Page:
• You have pushed your loved ones away or have repeatedly hidden or lied about how much you have really been drinking.
  • You spend a great deal of time obtaining, using and recovering from the effects of alcohol.

When it comes to treating alcohol abuse and alcoholism, medical detox is generally a recommended first step toward recovery. This is because the symptoms associated with alcohol withdrawal can be dangerous when not closely overseen by a team of medical professionals. At CuraSouth we combine medication assisted treatment with other evidence-based detox approaches while actively preparing our clients for the next stage in the process.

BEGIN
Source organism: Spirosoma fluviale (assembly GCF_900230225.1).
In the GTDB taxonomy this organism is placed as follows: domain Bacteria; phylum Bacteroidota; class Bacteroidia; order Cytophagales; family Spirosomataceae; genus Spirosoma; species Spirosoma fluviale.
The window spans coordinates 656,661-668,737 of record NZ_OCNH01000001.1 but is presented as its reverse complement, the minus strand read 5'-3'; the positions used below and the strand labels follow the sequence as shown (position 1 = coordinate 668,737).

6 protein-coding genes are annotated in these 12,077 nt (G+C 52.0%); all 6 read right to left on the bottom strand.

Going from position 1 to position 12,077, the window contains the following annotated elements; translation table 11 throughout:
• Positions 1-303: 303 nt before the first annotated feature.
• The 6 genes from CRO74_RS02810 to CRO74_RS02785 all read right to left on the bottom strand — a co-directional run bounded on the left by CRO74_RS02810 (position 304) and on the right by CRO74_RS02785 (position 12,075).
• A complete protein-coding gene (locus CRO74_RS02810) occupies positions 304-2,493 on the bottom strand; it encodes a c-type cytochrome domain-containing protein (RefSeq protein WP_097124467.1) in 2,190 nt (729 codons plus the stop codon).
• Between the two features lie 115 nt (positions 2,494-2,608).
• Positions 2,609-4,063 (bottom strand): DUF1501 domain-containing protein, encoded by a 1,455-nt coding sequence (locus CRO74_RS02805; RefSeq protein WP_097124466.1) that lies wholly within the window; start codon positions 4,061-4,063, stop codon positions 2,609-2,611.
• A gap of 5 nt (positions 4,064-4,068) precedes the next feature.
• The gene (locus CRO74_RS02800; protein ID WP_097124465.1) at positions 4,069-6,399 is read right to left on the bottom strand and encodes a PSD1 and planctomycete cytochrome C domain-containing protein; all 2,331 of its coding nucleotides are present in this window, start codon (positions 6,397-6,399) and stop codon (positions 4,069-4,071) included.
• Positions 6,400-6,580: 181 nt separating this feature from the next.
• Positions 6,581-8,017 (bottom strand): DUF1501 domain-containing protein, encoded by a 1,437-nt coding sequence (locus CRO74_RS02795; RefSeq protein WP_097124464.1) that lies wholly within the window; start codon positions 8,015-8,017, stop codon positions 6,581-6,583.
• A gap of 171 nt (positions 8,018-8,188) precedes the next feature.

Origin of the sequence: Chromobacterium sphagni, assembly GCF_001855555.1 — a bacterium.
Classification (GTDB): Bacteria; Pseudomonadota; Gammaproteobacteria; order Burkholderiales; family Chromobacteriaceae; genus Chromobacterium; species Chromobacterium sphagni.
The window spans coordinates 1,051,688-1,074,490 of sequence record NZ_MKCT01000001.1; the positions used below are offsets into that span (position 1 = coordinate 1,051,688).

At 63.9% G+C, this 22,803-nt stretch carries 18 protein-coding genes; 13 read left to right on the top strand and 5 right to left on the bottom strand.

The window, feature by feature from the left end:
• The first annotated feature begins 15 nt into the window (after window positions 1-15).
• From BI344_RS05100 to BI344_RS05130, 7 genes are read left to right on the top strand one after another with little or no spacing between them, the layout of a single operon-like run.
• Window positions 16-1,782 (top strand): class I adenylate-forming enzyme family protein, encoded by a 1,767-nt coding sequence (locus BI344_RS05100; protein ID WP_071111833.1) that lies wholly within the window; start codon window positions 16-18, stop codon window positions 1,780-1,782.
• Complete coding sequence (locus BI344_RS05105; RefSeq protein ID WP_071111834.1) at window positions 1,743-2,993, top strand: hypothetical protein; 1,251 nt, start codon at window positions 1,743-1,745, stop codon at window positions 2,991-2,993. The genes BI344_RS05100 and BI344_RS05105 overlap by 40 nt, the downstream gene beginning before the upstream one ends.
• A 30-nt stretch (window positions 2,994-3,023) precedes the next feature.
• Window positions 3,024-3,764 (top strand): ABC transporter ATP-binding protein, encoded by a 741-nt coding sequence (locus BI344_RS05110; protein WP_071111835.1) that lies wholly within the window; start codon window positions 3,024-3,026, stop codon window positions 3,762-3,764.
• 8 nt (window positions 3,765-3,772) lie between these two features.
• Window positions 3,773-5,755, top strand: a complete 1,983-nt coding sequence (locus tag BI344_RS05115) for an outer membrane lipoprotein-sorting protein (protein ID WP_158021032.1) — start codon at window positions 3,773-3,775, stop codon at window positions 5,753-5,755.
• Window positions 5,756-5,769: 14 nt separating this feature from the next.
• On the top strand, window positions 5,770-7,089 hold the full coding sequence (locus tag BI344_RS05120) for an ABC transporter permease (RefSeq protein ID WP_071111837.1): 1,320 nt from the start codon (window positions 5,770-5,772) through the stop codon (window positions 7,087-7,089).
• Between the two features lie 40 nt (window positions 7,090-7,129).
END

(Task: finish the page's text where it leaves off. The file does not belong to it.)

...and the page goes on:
Upon admission to our detox program every client is assigned a case manager, who works with the clinical team to develop a personalized aftercare program. If it is determined that you or your loved one would benefit from transitioning into another level of care when detox concludes, we help make that transition as seamless and stress-free as possible. To learn more about our alcohol detox program or to get started with our simple admissions process, contact us today.

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Our Simple Admissions Process